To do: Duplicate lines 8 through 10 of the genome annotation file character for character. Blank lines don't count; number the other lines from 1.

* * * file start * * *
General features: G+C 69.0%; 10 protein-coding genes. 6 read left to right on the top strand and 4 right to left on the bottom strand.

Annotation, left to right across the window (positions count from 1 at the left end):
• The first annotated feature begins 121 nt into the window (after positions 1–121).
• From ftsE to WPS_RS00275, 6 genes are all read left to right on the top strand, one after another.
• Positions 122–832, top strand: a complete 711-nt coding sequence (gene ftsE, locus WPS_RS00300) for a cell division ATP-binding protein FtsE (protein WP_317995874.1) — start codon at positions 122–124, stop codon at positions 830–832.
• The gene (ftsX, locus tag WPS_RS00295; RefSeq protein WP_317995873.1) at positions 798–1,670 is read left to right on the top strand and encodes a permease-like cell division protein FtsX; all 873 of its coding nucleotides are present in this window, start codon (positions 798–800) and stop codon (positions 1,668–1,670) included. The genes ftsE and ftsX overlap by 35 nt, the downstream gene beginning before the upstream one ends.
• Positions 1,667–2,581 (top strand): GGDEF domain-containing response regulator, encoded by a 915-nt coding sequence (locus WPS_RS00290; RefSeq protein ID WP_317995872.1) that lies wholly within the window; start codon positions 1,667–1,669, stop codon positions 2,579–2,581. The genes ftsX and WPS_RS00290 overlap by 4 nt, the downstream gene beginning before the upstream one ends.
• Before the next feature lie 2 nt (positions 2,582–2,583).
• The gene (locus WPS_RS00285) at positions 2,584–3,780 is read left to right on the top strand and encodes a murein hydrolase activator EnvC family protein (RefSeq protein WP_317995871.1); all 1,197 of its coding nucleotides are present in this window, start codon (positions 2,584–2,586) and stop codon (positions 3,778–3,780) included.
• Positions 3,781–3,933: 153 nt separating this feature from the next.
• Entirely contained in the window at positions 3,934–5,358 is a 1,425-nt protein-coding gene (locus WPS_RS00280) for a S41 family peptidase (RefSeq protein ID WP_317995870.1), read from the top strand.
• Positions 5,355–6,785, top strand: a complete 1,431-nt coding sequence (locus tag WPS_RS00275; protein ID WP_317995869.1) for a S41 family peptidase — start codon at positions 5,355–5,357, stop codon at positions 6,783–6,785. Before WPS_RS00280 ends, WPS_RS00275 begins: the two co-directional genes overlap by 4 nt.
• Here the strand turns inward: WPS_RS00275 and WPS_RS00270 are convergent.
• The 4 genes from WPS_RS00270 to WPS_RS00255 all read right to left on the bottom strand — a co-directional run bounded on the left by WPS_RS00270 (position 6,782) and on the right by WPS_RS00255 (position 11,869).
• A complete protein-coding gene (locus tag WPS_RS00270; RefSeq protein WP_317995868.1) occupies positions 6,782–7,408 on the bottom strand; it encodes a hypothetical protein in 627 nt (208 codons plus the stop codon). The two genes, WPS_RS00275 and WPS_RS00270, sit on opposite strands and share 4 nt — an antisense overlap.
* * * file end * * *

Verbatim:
• Before the next feature lie 2 nt (positions 2,582–2,583).
• The gene (locus WPS_RS00285) at positions 2,584–3,780 is read left to right on the top strand and encodes a murein hydrolase activator EnvC family protein (RefSeq protein WP_317995871.1); all 1,197 of its coding nucleotides are present in this window, start codon (positions 2,584–2,586) and stop codon (positions 3,778–3,780) included.
• Positions 3,781–3,933: 153 nt separating this feature from the next.